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Sometimes it’s just too hot to taste wine


It finally got hot yesterday in Oakland, one of the few times this unusually cold summer the temperature hit 90, so I decided not to taste. I work at home, and I don’t have an air conditioner–practically nobody does in the Bay Area, because you only need it a couple times a year. So as a result my house was pretty toasty, and so was I–not the ideal physical conditions to taste.

I don’t always feel like tasting, but I do it because it’s my job. No matter what your job–President of the United States or janitor–there are days you don’t feel like working but you do anyway because it’s, well, your job. When I don’t feel like tasting, and I have no legitimate excuse not to, I simply take a deep breath and forge ahead and, alcohol being alcohol (even when you’re spitting), it’s not long before my mood changes and I get into the gestalt of tasting. It’s a very nice gestalt to be in.

But not yesterday. Had I had cold white wines and sparkling wines, I might have, but I didn’t. For some reason, I get about 8 times as many reds as whites, and always have. I don’t understand why. Maybe one of my smart readers can explain. As for sparkling wines, they came in a rush during July, August and early September, as usual. Wineries want their bubbly reviews in the bag by November (they know it takes a couple months for print periodicals to get them published), because they need those scores for the holidays. So, alas, sparkling wine season is over. That left me with a bunch of Cabernets, Zinfandels and Petite Sirahs–not exactly the wines you want to taste when your room temperature is somewhere in the 80s.

I’ve alluded before to how your reaction to a wine depends on many different things. There’s a pretension out there, on the part of some whose income is connected with tasting, that a professional critic can turn himself into a tasting machine. A machine, like your computer, doesn’t care if it’s cold or hot. A computer doesn’t tire, or get bored, or have something better to do on a Saturday afternoon than taste wine. A computer doesn’t feel anything. It’s strictly an input-output equation. However, that’s not how a real human being behaves. I am a real, flesh and blood human being. I have to make judgments about when I’m fit to taste, and when I’m not. And yesterday, I wasn’t.

Today, I am. I drive up later this morning to a vertical tasting at Pride Mountain Vineyards–25 years of their wines, I believe. It’s not that common, even for someone like me, to get invited to something this spectacular. I’ll be interested in how the wines are developing, of course, but I’ll also try to understand more about how wines age in the first place. Extrapolating from a tasting, like Pride’s, whose best wines have a Napa-Sonoma appellation, to a tasting of, say, older Opus Ones is not a straight line. But there are generalities that can be made, inferences that can be drawn. In my reviews, I’ll sometimes give recommendations of how long to hold a wine, but the fact is that I’m never entirely comfortable doing so. These prognostications are educated guesses, at best, and I always feel like adding, “But if the wine is dead is 2017, don’t sue me.” I’ve had more dead Cabernets that were supposed to age, than Cabernets that actually did make it to ten years or longer. The result is that over the years I’ve lowered my expectations of how long to hold a Cab. But this is complicated stuff, considering bottle variation, shipping, cellar conditions, etc. Anyway, I’ll be writing about the Pride tasting at Wine Enthusiast’s website in the next few weeks.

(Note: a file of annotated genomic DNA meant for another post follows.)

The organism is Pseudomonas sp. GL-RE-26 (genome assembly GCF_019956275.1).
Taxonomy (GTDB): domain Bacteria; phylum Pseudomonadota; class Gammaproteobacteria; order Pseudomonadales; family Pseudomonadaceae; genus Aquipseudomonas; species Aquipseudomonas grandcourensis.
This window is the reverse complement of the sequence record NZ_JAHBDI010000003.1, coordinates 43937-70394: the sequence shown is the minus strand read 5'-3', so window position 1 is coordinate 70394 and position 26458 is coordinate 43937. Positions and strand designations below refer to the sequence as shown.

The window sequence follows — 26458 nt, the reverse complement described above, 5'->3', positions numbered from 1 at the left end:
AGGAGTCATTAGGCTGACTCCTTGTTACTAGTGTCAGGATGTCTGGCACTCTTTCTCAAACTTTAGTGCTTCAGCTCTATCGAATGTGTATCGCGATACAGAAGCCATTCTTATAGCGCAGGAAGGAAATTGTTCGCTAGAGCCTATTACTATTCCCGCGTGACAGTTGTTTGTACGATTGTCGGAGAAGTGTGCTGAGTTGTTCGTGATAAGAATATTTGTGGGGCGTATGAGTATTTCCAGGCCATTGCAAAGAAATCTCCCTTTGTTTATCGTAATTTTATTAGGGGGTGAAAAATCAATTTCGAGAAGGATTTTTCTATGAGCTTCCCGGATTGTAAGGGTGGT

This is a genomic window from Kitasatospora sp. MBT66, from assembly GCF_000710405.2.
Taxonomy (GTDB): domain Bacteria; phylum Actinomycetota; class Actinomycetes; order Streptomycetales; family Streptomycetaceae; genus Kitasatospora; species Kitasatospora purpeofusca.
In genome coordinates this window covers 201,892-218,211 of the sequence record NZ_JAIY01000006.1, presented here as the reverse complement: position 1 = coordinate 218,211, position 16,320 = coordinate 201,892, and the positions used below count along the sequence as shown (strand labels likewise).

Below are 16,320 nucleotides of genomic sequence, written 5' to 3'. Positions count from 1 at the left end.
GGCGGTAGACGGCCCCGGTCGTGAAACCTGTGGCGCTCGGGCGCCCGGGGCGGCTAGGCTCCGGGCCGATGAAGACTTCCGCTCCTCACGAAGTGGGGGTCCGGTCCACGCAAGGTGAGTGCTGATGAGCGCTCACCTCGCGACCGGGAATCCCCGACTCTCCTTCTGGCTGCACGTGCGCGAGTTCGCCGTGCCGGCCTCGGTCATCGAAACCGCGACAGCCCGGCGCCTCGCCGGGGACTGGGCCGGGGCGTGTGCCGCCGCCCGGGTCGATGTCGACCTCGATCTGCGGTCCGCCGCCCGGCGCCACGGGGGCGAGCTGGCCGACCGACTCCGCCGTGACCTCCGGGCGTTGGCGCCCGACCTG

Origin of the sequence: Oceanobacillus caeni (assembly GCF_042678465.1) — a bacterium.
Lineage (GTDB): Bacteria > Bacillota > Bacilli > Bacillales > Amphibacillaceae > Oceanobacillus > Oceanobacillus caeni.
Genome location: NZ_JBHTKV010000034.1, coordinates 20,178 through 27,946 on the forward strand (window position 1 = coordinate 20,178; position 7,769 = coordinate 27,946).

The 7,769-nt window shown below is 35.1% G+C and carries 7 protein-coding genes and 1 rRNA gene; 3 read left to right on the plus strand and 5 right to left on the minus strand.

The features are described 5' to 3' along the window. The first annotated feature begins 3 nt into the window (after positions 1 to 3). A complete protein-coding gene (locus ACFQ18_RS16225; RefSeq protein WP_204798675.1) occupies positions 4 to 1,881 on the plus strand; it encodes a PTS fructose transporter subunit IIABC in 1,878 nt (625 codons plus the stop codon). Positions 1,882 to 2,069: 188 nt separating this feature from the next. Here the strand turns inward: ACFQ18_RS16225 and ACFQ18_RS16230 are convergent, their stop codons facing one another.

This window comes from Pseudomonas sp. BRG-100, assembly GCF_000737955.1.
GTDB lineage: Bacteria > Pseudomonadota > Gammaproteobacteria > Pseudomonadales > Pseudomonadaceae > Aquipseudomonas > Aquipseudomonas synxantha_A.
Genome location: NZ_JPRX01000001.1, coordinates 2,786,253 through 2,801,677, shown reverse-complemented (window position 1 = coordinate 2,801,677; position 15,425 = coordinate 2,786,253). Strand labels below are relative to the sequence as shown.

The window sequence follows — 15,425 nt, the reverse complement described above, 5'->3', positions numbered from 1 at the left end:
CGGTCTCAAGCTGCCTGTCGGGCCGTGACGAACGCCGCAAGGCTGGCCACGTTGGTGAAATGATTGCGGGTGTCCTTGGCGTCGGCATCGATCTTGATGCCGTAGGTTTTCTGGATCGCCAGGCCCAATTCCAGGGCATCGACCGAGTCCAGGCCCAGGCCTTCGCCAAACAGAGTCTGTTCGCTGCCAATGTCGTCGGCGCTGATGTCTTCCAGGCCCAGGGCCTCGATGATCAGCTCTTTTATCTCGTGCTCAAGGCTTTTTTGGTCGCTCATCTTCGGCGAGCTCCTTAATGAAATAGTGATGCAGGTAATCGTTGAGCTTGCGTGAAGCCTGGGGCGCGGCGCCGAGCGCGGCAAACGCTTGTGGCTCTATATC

1. Having lived for 15 years in Arizona, with the last few years in the wine biz, it was quite the lesson in paying attention to how my palate was “in shape” for tasting (or not) on a given day. Wines show better on some days rather than others, and I found myself in that same situation — some days were better than others in how my palate perceived flavors and was able to discern finer distinctions in aromas.

    Heat is a big part of that equation, especially when tasting full-bodied reds, as is humidity and the overall effect of atmospheric pressure, as well. When Bacchus conspired against having a good tasting day (akin to the concept of “root days” in BioD?), I concentrated on making phone calls and legwork that didn’t involve tasting with accounts. Nothing can ruin an opportunity faster than showing an account a wine that isn’t at its best that day.

  2. “It takes a few cold beers to make a great vintage” Anonymous

  3. Get a small window mounted ac unit. Et voila!

    Just don’t sit in your car with the ac running and taste some one might get an improper idea.

  4. John Roberts says:

    I often think of Autumn as wine-drinking season as temperature is a big part of that. Good wines are great when it feels like a barrel room outside! I completely agree that context plays a role, and this is a good example of that.

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